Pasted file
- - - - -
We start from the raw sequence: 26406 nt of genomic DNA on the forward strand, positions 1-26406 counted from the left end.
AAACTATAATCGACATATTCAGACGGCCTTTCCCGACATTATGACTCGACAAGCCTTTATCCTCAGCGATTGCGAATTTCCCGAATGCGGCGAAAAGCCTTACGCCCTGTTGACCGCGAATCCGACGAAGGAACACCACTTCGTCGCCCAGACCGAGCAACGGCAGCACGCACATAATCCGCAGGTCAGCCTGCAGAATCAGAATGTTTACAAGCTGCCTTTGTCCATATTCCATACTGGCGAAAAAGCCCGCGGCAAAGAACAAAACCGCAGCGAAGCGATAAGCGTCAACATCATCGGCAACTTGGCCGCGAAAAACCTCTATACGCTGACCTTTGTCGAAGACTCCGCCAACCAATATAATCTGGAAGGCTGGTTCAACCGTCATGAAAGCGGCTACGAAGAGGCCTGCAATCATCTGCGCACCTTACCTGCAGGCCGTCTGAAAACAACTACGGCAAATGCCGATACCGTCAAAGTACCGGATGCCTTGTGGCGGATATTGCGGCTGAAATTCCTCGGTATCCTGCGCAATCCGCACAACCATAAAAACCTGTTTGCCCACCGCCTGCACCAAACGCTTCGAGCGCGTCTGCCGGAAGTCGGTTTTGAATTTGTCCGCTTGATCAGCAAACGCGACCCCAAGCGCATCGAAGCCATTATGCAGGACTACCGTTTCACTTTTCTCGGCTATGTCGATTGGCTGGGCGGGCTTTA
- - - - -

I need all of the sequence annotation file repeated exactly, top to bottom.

We start from the raw sequence: 26406 nt of genomic DNA on the forward strand, positions 1-26406 counted from the left end.
AAACTATAATCGACATATTCAGACGGCCTTTCCCGACATTATGACTCGACAAGCCTTTATCCTCAGCGATTGCGAATTTCCCGAATGCGGCGAAAAGCCTTACGCCCTGTTGACCGCGAATCCGACGAAGGAACACCACTTCGTCGCCCAGACCGAGCAACGGCAGCACGCACATAATCCGCAGGTCAGCCTGCAGAATCAGAATGTTTACAAGCTGCCTTTGTCCATATTCCATACTGGCGAAAAAGCCCGCGGCAAAGAACAAAACCGCAGCGAAGCGATAAGCGTCAACATCATCGGCAACTTGGCCGCGAAAAACCTCTATACGCTGACCTTTGTCGAAGACTCCGCCAACCAATATAATCTGGAAGGCTGGTTCAACCGTCATGAAAGCGGCTACGAAGAGGCCTGCAATCATCTGCGCACCTTACCTGCAGGCCGTCTGAAAACAACTACGGCAAATGCCGATACCGTCAAAGTACCGGATGCCTTGTGGCGGATATTGCGGCTGAAATTCCTCGGTATCCTGCGCAATCCGCACAACCATAAAAACCTGTTTGCCCACCGCCTGCACCAAACGCTTCGAGCGCGTCTGCCGGAAGTCGGTTTTGAATTTGTCCGCTTGATCAGCAAACGCGACCCCAAGCGCATCGAAGCCATTATGCAGGACTACCGTTTCACTTTTCTCGGCTATGTCGATTGGCTGGGCGGGCTTTA